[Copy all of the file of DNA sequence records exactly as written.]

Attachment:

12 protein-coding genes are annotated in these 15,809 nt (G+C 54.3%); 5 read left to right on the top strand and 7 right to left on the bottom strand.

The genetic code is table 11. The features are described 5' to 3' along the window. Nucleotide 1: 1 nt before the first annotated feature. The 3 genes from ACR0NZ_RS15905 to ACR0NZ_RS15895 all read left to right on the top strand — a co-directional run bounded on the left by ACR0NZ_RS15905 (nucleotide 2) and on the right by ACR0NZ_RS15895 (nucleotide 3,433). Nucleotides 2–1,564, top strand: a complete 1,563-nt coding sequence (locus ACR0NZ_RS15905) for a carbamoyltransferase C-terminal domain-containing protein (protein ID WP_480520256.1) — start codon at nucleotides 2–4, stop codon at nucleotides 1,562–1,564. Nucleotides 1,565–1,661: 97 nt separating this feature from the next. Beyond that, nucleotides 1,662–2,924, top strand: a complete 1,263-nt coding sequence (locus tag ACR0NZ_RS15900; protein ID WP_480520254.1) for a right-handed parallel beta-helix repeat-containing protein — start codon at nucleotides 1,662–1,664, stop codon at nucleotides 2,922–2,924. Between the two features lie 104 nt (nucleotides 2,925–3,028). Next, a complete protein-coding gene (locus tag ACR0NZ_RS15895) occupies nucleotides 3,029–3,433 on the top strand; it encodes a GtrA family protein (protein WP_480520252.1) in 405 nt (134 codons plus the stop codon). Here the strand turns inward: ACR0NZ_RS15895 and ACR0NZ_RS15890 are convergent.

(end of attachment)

12 protein-coding genes are annotated in these 15,809 nt (G+C 54.3%); 5 read left to right on the top strand and 7 right to left on the bottom strand.

The genetic code is table 11. The features are described 5' to 3' along the window. Nucleotide 1: 1 nt before the first annotated feature. The 3 genes from ACR0NZ_RS15905 to ACR0NZ_RS15895 all read left to right on the top strand — a co-directional run bounded on the left by ACR0NZ_RS15905 (nucleotide 2) and on the right by ACR0NZ_RS15895 (nucleotide 3,433). Nucleotides 2–1,564, top strand: a complete 1,563-nt coding sequence (locus ACR0NZ_RS15905) for a carbamoyltransferase C-terminal domain-containing protein (protein ID WP_480520256.1) — start codon at nucleotides 2–4, stop codon at nucleotides 1,562–1,564. Nucleotides 1,565–1,661: 97 nt separating this feature from the next. Beyond that, nucleotides 1,662–2,924, top strand: a complete 1,263-nt coding sequence (locus tag ACR0NZ_RS15900; protein ID WP_480520254.1) for a right-handed parallel beta-helix repeat-containing protein — start codon at nucleotides 1,662–1,664, stop codon at nucleotides 2,922–2,924. Between the two features lie 104 nt (nucleotides 2,925–3,028). Next, a complete protein-coding gene (locus tag ACR0NZ_RS15895) occupies nucleotides 3,029–3,433 on the top strand; it encodes a GtrA family protein (protein WP_480520252.1) in 405 nt (134 codons plus the stop codon). Here the strand turns inward: ACR0NZ_RS15895 and ACR0NZ_RS15890 are convergent.